COVID-19 and Workplace Psychology

7 min readMay 24, 2021

By Saswat Pattanayak

Workplace psychology following the pandemic is one of special consideration for a diverse society. Impacts from any form of mass upheaval and confusion, or from social disturbances that get noticed in the wake of a health crisis, are felt across workplaces. Covid-19’s multi-pronged footprints that include massive unemployment, seasonal employment as well as the shifting reliance on remote work, have resulted in the need for assessments that go well beyond studying of industrial labor relations.

In the US, cultural representations and ethnic identities vie for space. Gender expressions remain varied and special accommodations related to disabilities are expected. Those are among the many salient features of workplace demographics and priorities during most of the years. Workplace diversity has always remained the core strength of a labor sector that demands adequate representations from the mosaic of social locations comprising the immediate American society. Small businesses typically locate themselves in the communities they serve and over the years, even big corporations have been pressurized to become inclusive and equitable.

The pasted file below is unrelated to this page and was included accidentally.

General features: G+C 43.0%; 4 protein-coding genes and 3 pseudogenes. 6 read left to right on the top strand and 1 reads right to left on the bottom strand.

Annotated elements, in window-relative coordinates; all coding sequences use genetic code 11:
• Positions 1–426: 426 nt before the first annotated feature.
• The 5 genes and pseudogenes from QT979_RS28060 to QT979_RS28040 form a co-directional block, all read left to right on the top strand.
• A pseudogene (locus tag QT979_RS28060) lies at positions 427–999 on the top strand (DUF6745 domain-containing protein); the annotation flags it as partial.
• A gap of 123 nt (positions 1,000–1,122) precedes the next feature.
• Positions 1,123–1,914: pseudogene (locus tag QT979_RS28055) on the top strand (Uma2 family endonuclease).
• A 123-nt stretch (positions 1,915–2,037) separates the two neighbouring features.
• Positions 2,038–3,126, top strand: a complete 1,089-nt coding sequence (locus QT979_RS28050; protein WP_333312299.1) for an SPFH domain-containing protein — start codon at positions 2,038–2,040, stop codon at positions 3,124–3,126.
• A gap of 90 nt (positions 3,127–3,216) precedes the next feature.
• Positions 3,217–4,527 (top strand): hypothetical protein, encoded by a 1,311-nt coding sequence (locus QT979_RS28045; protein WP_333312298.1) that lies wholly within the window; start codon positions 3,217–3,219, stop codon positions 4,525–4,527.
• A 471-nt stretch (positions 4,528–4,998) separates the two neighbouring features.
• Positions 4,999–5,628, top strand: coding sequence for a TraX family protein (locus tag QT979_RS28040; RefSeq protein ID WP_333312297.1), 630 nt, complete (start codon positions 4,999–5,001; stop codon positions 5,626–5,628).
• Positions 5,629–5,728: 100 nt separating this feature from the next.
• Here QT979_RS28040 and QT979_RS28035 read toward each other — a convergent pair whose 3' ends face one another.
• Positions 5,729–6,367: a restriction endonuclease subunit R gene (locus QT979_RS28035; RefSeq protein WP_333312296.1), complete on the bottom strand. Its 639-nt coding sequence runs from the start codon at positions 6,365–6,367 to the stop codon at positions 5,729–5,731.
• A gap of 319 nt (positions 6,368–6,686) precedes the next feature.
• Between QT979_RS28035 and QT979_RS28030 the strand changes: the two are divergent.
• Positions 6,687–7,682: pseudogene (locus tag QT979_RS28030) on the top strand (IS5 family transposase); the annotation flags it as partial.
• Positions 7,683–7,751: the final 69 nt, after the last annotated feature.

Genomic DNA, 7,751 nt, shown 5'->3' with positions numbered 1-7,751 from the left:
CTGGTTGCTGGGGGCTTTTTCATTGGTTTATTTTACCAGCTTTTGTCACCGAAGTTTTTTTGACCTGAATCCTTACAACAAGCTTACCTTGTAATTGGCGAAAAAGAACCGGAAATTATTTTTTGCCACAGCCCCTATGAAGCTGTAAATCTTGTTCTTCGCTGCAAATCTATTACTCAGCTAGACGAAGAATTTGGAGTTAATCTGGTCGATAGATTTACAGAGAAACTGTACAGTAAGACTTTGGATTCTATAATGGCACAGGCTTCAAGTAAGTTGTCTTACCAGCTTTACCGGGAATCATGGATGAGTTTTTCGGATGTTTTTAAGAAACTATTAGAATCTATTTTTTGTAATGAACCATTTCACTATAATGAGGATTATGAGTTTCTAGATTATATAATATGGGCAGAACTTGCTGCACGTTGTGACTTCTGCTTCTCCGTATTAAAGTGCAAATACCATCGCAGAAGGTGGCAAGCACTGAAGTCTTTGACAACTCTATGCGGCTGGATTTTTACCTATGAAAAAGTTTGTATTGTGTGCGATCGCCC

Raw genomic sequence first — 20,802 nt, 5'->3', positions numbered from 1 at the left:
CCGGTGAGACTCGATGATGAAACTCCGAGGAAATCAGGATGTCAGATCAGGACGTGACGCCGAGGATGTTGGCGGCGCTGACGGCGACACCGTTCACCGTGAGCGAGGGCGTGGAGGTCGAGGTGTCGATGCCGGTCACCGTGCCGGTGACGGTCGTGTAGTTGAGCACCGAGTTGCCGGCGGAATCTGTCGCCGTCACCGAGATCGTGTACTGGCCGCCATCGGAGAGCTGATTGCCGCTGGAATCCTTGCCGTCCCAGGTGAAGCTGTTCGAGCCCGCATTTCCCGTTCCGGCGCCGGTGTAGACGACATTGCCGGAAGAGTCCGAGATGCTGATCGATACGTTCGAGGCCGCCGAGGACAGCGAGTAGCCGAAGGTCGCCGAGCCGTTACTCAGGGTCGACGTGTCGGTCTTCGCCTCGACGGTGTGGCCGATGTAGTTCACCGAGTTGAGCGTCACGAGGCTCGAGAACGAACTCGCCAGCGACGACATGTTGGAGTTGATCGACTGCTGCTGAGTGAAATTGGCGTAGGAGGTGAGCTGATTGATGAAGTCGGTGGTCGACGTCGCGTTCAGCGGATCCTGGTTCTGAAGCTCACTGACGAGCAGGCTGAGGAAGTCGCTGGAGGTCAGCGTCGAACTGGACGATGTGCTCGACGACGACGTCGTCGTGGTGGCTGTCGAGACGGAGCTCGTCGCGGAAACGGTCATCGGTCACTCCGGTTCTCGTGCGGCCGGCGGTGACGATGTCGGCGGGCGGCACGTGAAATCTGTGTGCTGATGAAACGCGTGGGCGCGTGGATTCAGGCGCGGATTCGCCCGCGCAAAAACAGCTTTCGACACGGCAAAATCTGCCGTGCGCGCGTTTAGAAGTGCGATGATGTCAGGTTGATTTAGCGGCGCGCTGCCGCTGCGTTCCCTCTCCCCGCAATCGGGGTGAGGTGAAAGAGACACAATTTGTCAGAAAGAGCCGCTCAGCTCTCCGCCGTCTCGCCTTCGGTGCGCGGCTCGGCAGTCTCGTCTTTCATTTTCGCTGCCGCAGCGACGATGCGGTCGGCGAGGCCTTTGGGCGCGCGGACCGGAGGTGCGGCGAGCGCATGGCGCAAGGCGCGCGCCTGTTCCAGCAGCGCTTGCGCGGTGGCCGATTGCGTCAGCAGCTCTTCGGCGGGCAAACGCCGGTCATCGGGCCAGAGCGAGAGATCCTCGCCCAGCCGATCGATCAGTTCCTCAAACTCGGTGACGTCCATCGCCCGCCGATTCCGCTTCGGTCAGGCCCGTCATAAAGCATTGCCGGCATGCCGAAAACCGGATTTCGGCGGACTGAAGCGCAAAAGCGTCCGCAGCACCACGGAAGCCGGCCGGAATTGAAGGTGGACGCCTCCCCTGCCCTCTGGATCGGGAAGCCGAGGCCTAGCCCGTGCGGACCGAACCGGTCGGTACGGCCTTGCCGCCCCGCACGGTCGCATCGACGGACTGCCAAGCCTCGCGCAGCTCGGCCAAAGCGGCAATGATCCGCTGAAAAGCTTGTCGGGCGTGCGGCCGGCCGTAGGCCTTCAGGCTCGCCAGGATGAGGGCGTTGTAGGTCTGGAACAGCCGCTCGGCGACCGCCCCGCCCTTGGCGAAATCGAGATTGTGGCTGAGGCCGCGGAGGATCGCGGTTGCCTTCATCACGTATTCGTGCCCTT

Following Covid-19 however, the challenges to workplace diversity have been numerous and extraordinarily incongruous. Beyond the economic slump that has altered the way market economy generally reacts, I will outline some of the more pressing aspects that are shaping up individual and organizational responses following this health crisis.

Bereavement — Never in recent history has there been such an acute need to understand collective grief. With easily a majority of people having suffered either direct losses of family members or of those that they have come to know, there is suddenly and predictably a shortage in knowing who to reach out to. It’s an atypical situation where proverbially, the counselors are seeking counseling. With workplaces increasingly going remote, the necessary human connections which enable the grieving ones to reach out to colleagues in tangible ways, have also been sacrificed.

Bereavement always had its place in a workplace — from time to time, an employee would deliver news of a personal tragedy, which then would be acknowledged with both sympathy and empathy. But mass deaths hardly ever became…


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